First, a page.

YOUNG V. GRUNDY, 10 U. S. 51 (1810)

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U.S. Supreme Court

Young v. Grundy, 10 U.S. 51 (1810)

Young v. Grundy

10 U.S. 51


On an appeal from an interlocutory decree of the District of Columbia dismissing an injunction, it was decided that no writ of error or appeal lies to an interlocutory decree of the circuit court dissolving an injunction.

If the answer neither admits nor denies the allegations of the bill, they must be proved on the final hearing, but upon a question of dissolution of an injunction, they are to be taken to be true.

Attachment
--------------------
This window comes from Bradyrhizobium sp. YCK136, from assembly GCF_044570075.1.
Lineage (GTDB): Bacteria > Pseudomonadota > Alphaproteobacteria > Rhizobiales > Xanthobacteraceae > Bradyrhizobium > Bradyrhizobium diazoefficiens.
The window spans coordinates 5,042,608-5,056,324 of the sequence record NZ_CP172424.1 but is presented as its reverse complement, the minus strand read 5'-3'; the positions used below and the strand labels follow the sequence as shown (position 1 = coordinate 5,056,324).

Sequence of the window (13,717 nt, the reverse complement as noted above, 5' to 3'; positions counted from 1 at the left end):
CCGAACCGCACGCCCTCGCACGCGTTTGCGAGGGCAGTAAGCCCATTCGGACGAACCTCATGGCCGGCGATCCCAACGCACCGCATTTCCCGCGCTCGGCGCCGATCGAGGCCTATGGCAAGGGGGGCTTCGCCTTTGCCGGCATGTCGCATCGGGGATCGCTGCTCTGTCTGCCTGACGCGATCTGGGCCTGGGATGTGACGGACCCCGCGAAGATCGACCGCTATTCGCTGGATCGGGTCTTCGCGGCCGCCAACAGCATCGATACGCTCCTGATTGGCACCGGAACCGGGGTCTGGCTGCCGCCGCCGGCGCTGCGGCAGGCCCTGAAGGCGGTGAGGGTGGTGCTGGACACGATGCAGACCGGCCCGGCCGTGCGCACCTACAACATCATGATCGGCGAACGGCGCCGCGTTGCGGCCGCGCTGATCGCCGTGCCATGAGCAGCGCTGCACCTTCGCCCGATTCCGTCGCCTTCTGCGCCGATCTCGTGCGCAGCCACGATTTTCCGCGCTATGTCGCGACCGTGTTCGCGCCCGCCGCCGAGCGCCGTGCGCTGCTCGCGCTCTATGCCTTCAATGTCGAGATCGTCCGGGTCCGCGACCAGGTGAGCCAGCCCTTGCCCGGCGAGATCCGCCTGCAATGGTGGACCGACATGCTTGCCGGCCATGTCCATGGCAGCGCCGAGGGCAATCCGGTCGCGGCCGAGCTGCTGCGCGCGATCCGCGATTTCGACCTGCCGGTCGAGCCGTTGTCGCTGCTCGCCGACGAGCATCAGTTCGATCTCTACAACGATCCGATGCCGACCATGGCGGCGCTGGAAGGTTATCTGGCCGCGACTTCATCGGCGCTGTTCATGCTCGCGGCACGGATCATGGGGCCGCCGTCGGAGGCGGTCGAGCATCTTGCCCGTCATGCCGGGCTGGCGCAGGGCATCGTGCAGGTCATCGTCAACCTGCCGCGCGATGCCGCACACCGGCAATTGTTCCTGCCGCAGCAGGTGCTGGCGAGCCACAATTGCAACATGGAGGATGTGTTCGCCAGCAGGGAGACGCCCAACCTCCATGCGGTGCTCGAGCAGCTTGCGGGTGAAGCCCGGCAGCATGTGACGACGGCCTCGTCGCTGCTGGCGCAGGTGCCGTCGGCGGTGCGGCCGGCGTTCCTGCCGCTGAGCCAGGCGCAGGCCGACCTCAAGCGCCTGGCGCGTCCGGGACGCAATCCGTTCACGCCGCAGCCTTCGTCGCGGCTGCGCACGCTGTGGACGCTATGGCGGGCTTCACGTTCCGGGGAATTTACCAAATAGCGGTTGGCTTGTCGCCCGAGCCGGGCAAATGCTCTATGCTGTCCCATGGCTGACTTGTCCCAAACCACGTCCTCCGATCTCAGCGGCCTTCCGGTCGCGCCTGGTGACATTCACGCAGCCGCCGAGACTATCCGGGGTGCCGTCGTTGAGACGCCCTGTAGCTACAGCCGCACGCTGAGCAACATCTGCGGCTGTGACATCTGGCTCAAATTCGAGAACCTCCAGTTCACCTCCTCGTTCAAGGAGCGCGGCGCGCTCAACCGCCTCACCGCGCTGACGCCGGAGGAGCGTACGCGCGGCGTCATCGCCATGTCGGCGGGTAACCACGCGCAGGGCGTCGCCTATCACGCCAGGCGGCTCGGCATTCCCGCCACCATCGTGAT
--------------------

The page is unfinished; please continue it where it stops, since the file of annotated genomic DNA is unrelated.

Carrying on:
The decree dissolves the injunction with costs, which is a final decree as to the costs. 2 Wash. 200, Davenport v. Mason.

The material facts of the bill are not denied nor admitted by the answer; they are therefore to be taken as true. The court below must therefore have proceeded on the ground that the original equity between the maker and payee of the note did affect the endorsee.

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